The Bible is not conflict averse. It recognizes that conflict – in the context of a committed loving relationship – can serve to refine and sanctify both parties. Conflict reveals our hidden idols. James 4 says:
What causes quarrels and what causes fights among you? Is it not this, that your passions are at war within you? You desire and do not have, so you murder. You covet and cannot obtain, so you fight and quarrel.
When we get angry at each other and when we yell and stamp our feet, we reveal the things we love too much. Perhaps it is our own dignity. Perhaps it is our possessions. Perhaps it is getting our own way. Perhaps it is our kids. Perhaps it is sex. Perhaps it is our career. Perhaps it is privacy.
One thing is for sure, if you live in close confines with another human for any length of time you will find out what it is. You will get angry. You will become irrationally upset and you will lose your temper. That can be a good thing. It tells you where the bodies are hidden and it shows you where to dig.
When conflict comes, and it will, work together to uncover and break down your hidden idols.
The Crisis of Children
Children are a blessing from the Lord, but they begin as a burden on the marriage. There is no way around that and there is no embarrassment in admitting that.
Children are a load.
They are very demanding. They require constant attention and they will not be ignored.
If you were selfish when you got married (and you almost certainly were), children will fix that in a hurry. You will be pushed to the curb of your marital world faster than you can say ‘dirty diaper’. That will be a crisis.
But you will recover.
It doesn’t mean that you shouldn’t have had kids. It just means that you have to stop being one.
Don’t let the children you prayed and longed for steal your intimacy or rob you of your commitment.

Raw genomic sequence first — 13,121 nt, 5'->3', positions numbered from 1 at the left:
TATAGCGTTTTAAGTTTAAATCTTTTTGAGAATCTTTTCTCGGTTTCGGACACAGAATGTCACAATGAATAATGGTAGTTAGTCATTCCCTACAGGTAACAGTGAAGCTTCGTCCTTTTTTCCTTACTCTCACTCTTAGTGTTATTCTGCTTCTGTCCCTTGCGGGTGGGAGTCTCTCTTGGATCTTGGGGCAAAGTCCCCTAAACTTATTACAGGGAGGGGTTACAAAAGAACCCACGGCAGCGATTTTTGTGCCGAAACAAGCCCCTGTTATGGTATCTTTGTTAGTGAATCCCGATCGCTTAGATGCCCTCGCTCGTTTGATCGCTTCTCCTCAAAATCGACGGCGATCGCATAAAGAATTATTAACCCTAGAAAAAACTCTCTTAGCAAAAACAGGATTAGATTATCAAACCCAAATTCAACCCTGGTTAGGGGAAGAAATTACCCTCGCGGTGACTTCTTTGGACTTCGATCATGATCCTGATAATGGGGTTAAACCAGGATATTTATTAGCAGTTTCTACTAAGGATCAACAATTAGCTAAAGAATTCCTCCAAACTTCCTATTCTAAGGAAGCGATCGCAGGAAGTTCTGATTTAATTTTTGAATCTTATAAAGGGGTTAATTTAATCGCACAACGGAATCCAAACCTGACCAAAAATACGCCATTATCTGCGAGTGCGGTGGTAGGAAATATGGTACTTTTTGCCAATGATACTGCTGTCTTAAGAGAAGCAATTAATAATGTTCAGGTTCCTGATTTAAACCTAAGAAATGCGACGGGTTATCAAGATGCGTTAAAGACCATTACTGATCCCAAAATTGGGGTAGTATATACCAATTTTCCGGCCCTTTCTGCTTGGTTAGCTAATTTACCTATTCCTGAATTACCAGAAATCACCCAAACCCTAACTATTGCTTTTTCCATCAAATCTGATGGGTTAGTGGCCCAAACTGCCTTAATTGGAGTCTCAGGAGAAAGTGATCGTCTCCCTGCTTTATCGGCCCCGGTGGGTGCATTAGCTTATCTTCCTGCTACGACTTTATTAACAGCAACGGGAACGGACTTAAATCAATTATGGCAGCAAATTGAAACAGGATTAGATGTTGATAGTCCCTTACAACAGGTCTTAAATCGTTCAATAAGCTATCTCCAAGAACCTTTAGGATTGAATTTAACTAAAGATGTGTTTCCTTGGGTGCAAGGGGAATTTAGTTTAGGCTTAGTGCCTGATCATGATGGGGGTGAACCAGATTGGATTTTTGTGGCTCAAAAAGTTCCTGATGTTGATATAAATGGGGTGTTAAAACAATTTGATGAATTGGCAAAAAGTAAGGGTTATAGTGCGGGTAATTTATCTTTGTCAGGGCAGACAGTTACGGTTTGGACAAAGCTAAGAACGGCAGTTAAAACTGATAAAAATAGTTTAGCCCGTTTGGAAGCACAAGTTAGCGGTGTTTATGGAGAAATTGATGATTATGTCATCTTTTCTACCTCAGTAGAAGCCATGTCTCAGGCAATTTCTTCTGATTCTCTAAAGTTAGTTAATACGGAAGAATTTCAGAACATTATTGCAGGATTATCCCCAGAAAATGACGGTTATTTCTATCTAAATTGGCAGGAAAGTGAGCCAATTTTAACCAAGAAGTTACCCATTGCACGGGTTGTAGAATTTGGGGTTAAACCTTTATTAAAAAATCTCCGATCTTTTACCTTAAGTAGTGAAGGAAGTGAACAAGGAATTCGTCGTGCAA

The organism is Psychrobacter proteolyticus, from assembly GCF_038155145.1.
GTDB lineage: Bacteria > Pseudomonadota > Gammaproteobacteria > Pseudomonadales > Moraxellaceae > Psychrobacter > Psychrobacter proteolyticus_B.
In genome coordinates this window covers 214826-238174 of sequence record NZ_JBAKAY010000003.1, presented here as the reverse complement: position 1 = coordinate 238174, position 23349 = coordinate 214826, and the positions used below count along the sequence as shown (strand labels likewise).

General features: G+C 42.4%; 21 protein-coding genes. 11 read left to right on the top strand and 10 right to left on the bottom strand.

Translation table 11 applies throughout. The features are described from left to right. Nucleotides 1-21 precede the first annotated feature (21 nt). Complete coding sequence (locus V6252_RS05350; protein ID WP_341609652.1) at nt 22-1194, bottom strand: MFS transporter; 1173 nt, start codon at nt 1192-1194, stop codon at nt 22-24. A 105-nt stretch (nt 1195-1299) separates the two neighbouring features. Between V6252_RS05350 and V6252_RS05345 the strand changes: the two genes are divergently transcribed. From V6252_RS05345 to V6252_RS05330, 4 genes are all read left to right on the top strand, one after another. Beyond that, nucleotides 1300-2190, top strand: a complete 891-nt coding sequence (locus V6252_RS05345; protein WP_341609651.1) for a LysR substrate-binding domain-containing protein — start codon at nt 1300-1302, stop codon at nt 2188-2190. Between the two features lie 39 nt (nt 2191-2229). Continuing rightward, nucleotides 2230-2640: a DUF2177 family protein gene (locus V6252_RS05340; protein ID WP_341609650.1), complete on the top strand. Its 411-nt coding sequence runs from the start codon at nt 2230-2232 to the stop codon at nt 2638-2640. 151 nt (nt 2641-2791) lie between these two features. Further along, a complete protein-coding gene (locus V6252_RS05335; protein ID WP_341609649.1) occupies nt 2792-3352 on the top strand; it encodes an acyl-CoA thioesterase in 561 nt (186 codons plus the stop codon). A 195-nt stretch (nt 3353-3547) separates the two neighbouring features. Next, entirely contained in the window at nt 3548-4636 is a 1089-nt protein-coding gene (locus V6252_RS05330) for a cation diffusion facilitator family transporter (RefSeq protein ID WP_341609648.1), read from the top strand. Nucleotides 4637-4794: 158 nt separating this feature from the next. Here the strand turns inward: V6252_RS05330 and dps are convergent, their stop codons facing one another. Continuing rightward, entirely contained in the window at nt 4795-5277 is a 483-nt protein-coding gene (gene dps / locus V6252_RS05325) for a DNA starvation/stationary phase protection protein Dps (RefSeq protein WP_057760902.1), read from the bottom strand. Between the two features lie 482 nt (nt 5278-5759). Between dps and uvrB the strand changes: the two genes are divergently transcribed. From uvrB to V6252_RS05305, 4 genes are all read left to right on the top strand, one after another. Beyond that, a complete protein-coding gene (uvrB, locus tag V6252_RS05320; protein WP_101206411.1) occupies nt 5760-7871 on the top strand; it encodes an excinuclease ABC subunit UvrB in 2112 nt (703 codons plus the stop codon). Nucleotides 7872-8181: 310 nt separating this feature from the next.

Receive any child that the Lord brings into your marriage as a gift and a blessing from God’s hand – but take care that they do not become your idol. The Bible says: “Children are a gift from the Lord” (Psalm 127:3 NLT)
Receive them as such; treat them as such. But do not let them become an idol. The Bible also says:
“Have you not read that he who created them from the beginning made them male and female, and said, ‘Therefore a man shall leave his father and his mother and hold fast to his wife, and the two shall become one flesh’? So they are no longer two but one flesh. What therefore God has joined together, let not man separate.”
Children should never be allowed to threaten the primacy of the one flesh relationship of marriage. Children come from that union, but they must not be allowed to come between it. Neither should they be allowed to come between you and the Lord. Jesus was equally clear about that. He said: “whoever loves son or daughter more than me is not worthy of me” The gift of children can create a crisis in your marriage and a crisis in your spiritual life. If you receive them as they were given, they will bring a blessing – but if you allow them to become an idol, they will bring a curse.